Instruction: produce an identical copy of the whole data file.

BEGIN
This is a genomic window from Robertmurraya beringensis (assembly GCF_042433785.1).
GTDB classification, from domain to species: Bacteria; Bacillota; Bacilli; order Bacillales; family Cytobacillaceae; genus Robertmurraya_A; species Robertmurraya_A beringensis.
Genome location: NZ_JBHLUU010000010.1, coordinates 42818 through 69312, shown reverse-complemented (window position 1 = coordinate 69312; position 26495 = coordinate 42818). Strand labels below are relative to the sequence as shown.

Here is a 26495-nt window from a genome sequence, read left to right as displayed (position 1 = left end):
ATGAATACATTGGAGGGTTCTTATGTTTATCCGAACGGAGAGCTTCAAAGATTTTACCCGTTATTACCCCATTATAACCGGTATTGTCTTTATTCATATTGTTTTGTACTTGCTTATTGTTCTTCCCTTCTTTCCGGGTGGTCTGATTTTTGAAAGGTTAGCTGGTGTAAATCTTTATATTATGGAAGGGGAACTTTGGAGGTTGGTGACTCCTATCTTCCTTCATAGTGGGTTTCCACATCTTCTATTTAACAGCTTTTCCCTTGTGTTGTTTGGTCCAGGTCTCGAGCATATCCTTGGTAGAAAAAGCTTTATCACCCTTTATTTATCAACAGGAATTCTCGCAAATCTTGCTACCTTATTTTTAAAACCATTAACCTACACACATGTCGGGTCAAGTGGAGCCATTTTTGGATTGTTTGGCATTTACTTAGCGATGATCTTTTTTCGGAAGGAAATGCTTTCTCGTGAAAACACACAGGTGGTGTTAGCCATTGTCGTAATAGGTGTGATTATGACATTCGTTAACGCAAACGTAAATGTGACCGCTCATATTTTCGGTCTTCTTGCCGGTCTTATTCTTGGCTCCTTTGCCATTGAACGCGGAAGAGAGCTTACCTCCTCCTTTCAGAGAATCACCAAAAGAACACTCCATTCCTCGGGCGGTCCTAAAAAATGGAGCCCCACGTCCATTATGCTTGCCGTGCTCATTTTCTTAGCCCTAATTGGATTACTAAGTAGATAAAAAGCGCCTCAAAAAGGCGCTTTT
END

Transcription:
This is a genomic window from Robertmurraya beringensis (assembly GCF_042433785.1).
GTDB classification, from domain to species: Bacteria; Bacillota; Bacilli; order Bacillales; family Cytobacillaceae; genus Robertmurraya_A; species Robertmurraya_A beringensis.
Genome location: NZ_JBHLUU010000010.1, coordinates 42818 through 69312, shown reverse-complemented (window position 1 = coordinate 69312; position 26495 = coordinate 42818). Strand labels below are relative to the sequence as shown.

Here is a 26495-nt window from a genome sequence, read left to right as displayed (position 1 = left end):
ATGAATACATTGGAGGGTTCTTATGTTTATCCGAACGGAGAGCTTCAAAGATTTTACCCGTTATTACCCCATTATAACCGGTATTGTCTTTATTCATATTGTTTTGTACTTGCTTATTGTTCTTCCCTTCTTTCCGGGTGGTCTGATTTTTGAAAGGTTAGCTGGTGTAAATCTTTATATTATGGAAGGGGAACTTTGGAGGTTGGTGACTCCTATCTTCCTTCATAGTGGGTTTCCACATCTTCTATTTAACAGCTTTTCCCTTGTGTTGTTTGGTCCAGGTCTCGAGCATATCCTTGGTAGAAAAAGCTTTATCACCCTTTATTTATCAACAGGAATTCTCGCAAATCTTGCTACCTTATTTTTAAAACCATTAACCTACACACATGTCGGGTCAAGTGGAGCCATTTTTGGATTGTTTGGCATTTACTTAGCGATGATCTTTTTTCGGAAGGAAATGCTTTCTCGTGAAAACACACAGGTGGTGTTAGCCATTGTCGTAATAGGTGTGATTATGACATTCGTTAACGCAAACGTAAATGTGACCGCTCATATTTTCGGTCTTCTTGCCGGTCTTATTCTTGGCTCCTTTGCCATTGAACGCGGAAGAGAGCTTACCTCCTCCTTTCAGAGAATCACCAAAAGAACACTCCATTCCTCGGGCGGTCCTAAAAAATGGAGCCCCACGTCCATTATGCTTGCCGTGCTCATTTTCTTAGCCCTAATTGGATTACTAAGTAGATAAAAAGCGCCTCAAAAAGGCGCTTTT